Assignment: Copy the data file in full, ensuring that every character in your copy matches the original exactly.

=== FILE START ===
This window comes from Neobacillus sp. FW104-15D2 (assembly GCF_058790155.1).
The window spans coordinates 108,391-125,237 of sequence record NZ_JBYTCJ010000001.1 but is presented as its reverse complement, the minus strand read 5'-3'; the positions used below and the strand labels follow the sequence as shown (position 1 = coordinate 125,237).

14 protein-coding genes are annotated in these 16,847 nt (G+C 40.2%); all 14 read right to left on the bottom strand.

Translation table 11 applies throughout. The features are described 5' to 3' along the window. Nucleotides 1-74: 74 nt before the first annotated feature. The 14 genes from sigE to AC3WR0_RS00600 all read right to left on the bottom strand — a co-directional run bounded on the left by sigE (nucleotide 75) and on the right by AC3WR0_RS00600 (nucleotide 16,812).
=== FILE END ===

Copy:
This window comes from Neobacillus sp. FW104-15D2 (assembly GCF_058790155.1).
The window spans coordinates 108,391-125,237 of sequence record NZ_JBYTCJ010000001.1 but is presented as its reverse complement, the minus strand read 5'-3'; the positions used below and the strand labels follow the sequence as shown (position 1 = coordinate 125,237).

14 protein-coding genes are annotated in these 16,847 nt (G+C 40.2%); all 14 read right to left on the bottom strand.

Translation table 11 applies throughout. The features are described 5' to 3' along the window. Nucleotides 1-74: 74 nt before the first annotated feature. The 14 genes from sigE to AC3WR0_RS00600 all read right to left on the bottom strand — a co-directional run bounded on the left by sigE (nucleotide 75) and on the right by AC3WR0_RS00600 (nucleotide 16,812).